Call for Music Writers... Rock, Indie, Urban, Electronic, Americana, Metal, World and More

Variations on a Theme

Tuesday, July 1 2008

The Sounds of Now: Tristan Murail and Sounding Stasis

What happens to the ear when it receives musical sound? Do we hear "our" music as music and the rest as noise?


Thursday, May 1 2008

The Practicality of the Impossible: John Cage and the Freeman Etudes

John Cage replaces the comforting order of the cosmos with the recalcitrant, indecipherable organization of a part of the universe. Each sound, radically set off from the others, demands that we hear it in isolation.


Wednesday, February 20 2008

Every Good Boy Does Fine

Required to take a music class in high school I signed up for chorus, but the teacher offered me $50 to drop the class – and other ruminations about learning to play the piano.


Wednesday, January 16 2008

Restoring Intellectual Day

It rankles my sensibilities that great music is considered "timeless" and therefore Handel's music still "means" today whatever it was it meant in his own time.


Wednesday, December 5 2007

Schroeder’s Dilemma: The Christmas Carol, as Lucy Likes It

The Christmas carol is neither high art nor popular claptrap; it is neither austerely sacred nor tritely popular; it is both timeless and timely, traditional and modern.


Thursday, October 11 2007

The Bull of Phalaris, or the Ambiguity of Musical Violence

By working directly on the body, music as a whole has access to a form of violence that far outstrips the petty accusations foisted upon certain of its constituent parts, such as hard rock and rap.


Tuesday, August 7 2007

The Sounds of Now: Steve Reich and the Transmogrification of the Banal

As human beings, interpretive animals that attempt to navigate the world by coming to some sort of "understanding" of it, we are addicted to purpose.


Thursday, July 19 2007

The Profound Consolation: The Use of Bach’s Music in the Films of Ingmar Bergman (Part 4)

The music in Bergman's Saraband sets up numerous tensions that it never reconciles: listener and performer, individual and group, passive aestheticism and practical enactment. Music in Bergman's world offers hope, but it does not offer answers.


Thursday, June 7 2007

On Lexus, Hairapy, and the Scherzo from Beethoven’s Ninth (with a nod to Kubrick)

By making Beethoven's Ninth an image of our humanity, we have conditioned ourselves to filter out all of those elements in the music that make it a worthwhile (if troubling) listening experience.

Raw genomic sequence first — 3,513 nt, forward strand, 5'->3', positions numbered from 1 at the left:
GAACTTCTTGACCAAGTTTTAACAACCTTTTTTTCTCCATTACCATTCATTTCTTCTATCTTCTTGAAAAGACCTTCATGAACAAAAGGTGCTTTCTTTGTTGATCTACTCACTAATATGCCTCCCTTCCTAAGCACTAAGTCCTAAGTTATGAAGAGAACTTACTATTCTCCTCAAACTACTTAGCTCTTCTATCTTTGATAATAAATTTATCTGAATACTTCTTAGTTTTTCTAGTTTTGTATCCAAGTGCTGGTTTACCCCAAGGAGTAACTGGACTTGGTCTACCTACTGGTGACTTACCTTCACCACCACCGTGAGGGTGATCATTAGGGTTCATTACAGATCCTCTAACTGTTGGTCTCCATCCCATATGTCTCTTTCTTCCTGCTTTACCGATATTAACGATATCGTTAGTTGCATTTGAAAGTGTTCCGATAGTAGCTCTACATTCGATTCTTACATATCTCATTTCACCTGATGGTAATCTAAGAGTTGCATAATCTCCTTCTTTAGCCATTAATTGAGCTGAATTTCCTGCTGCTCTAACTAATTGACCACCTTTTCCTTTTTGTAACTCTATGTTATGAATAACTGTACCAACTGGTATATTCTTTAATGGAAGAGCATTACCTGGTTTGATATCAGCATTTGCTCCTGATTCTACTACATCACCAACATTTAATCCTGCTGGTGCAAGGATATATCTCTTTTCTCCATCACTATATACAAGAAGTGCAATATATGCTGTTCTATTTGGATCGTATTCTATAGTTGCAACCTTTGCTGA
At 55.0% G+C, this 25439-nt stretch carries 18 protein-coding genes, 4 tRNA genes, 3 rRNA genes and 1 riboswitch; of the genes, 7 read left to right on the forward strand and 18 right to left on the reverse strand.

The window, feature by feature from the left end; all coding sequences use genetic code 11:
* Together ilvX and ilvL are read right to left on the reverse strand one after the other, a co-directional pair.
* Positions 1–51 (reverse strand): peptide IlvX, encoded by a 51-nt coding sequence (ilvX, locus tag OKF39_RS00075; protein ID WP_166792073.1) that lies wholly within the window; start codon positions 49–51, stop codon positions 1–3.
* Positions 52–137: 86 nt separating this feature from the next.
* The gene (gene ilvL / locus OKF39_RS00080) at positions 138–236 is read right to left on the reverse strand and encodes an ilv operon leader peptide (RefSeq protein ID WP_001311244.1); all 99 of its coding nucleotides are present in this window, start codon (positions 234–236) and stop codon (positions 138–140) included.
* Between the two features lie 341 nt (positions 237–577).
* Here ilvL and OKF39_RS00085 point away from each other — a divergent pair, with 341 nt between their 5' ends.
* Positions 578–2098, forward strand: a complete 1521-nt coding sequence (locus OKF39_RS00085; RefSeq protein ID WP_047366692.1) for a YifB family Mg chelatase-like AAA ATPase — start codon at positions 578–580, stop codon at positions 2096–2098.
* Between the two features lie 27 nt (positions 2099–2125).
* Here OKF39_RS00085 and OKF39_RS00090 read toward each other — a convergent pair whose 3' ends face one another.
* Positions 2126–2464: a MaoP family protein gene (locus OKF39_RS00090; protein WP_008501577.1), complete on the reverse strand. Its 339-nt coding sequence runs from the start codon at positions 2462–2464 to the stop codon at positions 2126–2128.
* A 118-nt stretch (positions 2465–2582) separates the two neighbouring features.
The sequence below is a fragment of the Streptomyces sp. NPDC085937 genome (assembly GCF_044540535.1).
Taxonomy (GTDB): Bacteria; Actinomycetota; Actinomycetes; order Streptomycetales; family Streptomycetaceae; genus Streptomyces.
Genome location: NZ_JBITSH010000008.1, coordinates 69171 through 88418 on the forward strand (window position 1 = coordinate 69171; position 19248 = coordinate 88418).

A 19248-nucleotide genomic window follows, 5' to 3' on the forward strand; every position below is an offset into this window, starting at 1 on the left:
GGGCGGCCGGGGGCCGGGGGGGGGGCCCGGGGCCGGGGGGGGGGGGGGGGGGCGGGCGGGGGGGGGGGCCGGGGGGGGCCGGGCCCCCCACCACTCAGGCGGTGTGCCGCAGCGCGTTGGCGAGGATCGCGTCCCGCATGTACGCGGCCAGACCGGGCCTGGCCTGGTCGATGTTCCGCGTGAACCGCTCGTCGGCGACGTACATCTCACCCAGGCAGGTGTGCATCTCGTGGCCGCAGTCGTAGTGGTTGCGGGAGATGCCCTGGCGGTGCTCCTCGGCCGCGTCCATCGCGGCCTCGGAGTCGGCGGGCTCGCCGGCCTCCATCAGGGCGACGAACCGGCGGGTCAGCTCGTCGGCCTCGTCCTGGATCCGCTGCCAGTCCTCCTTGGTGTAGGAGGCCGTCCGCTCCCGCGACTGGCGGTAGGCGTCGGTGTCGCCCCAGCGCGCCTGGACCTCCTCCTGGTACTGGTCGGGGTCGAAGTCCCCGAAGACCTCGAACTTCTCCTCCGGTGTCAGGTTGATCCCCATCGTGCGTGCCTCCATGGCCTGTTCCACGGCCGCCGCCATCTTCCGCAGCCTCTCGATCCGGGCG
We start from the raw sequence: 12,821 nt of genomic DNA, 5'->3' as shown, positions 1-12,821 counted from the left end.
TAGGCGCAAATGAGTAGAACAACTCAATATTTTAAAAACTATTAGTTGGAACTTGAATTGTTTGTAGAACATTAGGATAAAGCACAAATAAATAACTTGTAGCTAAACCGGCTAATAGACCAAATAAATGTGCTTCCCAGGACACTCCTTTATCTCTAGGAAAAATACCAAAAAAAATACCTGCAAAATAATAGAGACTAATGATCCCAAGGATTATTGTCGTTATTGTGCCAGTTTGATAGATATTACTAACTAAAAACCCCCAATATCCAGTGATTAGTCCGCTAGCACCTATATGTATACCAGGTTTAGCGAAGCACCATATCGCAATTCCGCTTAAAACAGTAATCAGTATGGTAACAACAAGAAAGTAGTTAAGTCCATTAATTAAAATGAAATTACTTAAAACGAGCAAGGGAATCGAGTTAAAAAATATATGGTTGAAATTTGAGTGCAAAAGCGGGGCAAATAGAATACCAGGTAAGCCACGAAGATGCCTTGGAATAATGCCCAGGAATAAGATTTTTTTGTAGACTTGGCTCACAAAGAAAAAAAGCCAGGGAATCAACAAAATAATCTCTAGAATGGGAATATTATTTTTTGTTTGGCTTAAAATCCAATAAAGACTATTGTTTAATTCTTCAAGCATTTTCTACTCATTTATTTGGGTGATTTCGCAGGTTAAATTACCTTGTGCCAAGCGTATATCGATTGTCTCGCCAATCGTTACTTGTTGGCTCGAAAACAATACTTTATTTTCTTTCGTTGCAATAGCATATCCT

Thursday, April 26 2007

Classical Radio Communities: Thoughts on Mediation

Classical music radio gives rise to a prophylactic form of community: we are somehow participating with other listeners without having to engage directly with those others. The music becomes a pretense for communal participation.


Thursday, March 22 2007

Why Don’t the Planets Speak?: An Inquiry Into Music and Language

Speech involves saying something individual in a rigid system of conformity. Music seems to attempt something similar -- or, more appropriately, people attempt something similar through music.


Monday, January 22 2007

The Sounds of Now, Part Three: Anthony Braxton and the Ethics of Improvisation

Jenkins's latest installment in a series of contemporary composer profiles discusses Anthony Braxton, who seems to have looked to music as a means not to erase or ignore cultural dissonance but rather to confront it directly.


Tuesday, January 2 2007

The Profound Consolation: The Use of Bach’s Music in the Films of Ingmar Bergman (Part 3)

What Vogler hears in Bach is both the acknowledgement of the eternal sameness of our lives and the spiritual longing for untainted pure being -- Bach attains transcendence only through the transmutation of human despair and eternal sameness.


Wednesday, November 15 2006

The Profound Consolation: The Use of Bach’s Music in the Films of Ingmar Bergman (Part 2)